Thursday, June 5, 2008

The Failed Promise of Derivatives

Bond insurers MBIA and Ambac were downgraded today. Bank regulators again warned that banks should raise more capital since they will be facing more losses. Even though the stock market jumped today (over 200 points for the Dow), the financial sector remains weaken and may be weakening.

It wasn't supposed to be this way. Derivatives contracts were supposed to take risk and disperse it across a broad spectrum of investors, thus dampening the ups and downs of the financial markets. But they didn't. They created an illusion of risk management, which led Wall Street to discount the potential for losses. Normally, risk and reward walk hand-in-hand down Wall Street. The riskier the investment, the greater the chance of a big payoff. But if you can somehow offload the risk, then you can make big money with little chance of losses.

At least, that was the way it was supposed to work with derivatives. As things turned out, however, just about the entire Street wound up making a great, big, unhedged bet that real estate values would keep rising indefinitely. This was an easy bet to make if you don't think you can lose, and an enormous volume of very bad loans were made. Wall Streeters thought they had their risks covered--or dispersed, rather. But it turned out that the risks just slipped back to them in the complex network of exposures that the big financial players have with each other. Thus, the Street in actuality faces the really large amount of losses that are inevitable when one makes an enormous volume of very bad loans.

One crucial lesson to learn from this is that derivatives are nothing special. They have no magical qualities. They cannot lift the financial world out of the dust from whence it came. They are simply another financial product, as pedestrian as common stock and insurance. Common stock is an important element of corporate finance today. But its advantages and disadvantages are well-understood, and companies will borrow from banks or issue bonds if the cost of capital from borrowing is lower. Insurance is also an important financial product, one that transfers risk from a single insured to a pool of premium funds paid by all customers of an insurance company. But no one sees insurance as a panacea for the financial world's ills. Since premiums paid and risk transferred are normally closely connected, insurance usually can't be used as a means to make big money.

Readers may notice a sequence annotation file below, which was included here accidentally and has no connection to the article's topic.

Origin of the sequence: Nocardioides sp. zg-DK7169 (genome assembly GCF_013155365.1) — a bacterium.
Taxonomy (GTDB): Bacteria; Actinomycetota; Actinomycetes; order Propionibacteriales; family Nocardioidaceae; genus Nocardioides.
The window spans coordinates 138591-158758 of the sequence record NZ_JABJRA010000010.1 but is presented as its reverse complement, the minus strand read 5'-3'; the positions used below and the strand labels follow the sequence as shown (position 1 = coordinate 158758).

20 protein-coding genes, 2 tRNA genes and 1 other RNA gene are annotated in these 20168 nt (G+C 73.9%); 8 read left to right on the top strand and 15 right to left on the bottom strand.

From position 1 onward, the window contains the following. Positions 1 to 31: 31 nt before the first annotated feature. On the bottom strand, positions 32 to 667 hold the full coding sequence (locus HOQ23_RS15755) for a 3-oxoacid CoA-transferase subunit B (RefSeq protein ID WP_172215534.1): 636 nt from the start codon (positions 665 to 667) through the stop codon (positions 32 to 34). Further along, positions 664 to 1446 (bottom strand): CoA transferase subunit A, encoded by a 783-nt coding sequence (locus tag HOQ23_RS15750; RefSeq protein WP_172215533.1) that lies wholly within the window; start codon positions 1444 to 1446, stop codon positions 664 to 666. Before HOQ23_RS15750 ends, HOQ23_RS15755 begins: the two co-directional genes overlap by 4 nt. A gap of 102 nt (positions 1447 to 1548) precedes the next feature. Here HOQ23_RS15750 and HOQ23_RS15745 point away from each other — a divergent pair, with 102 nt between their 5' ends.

Derivatives will continue to have a market. Appropriately constructed, marketed, and priced, they can serve bona fide needs to transfer risk among informed and consenting market participants. But they can't effectuate an overall net reduction of risk and do not protect the financial system as a whole. The costs of risk have to land somewhere; derivatives, at best, only change the identity of the bearer of those costs. When derivatives are used to justify increasing the aggregate risks in the financial system, the financial system as a whole will pay the price. That is what has happened during the last year, and what is continuing now.

So the next time someone offers you an opportunity to buy a derivative, see it as nothing more exciting than another insurance product, or another potential stock investment. And, as far as regulation goes, regulating derivatives isn't any more controversial than regulating the stock market or insurance companies. Derivatives are just another financial product that aren't deserving of any special treatment or insulation from rules. If we stop viewing derivatives as some sort of magical elixir and use them only within the limits of their logic, they can continue to be valuable financial tools.

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